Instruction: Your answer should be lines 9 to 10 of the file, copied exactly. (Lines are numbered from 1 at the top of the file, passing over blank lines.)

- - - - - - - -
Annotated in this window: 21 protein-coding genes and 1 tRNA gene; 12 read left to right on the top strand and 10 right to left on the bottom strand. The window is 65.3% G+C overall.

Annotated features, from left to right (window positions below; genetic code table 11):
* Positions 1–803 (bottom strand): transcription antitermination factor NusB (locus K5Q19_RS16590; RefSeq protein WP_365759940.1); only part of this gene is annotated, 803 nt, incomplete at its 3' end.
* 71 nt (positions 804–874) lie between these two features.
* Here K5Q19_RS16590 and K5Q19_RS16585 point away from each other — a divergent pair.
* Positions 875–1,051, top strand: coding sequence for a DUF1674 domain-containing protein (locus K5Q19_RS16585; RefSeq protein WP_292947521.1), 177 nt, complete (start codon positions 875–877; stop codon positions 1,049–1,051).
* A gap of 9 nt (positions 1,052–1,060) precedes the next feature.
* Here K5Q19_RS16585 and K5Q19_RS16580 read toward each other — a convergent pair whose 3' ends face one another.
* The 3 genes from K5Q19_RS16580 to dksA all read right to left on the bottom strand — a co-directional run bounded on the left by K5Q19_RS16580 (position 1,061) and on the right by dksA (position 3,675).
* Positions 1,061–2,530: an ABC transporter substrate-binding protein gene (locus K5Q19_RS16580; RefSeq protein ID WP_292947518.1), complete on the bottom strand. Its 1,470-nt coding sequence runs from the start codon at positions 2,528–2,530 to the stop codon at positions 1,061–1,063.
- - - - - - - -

* The 3 genes from K5Q19_RS16580 to dksA all read right to left on the bottom strand — a co-directional run bounded on the left by K5Q19_RS16580 (position 1,061) and on the right by dksA (position 3,675).
* Positions 1,061–2,530: an ABC transporter substrate-binding protein gene (locus K5Q19_RS16580; RefSeq protein ID WP_292947518.1), complete on the bottom strand. Its 1,470-nt coding sequence runs from the start codon at positions 2,528–2,530 to the stop codon at positions 1,061–1,063.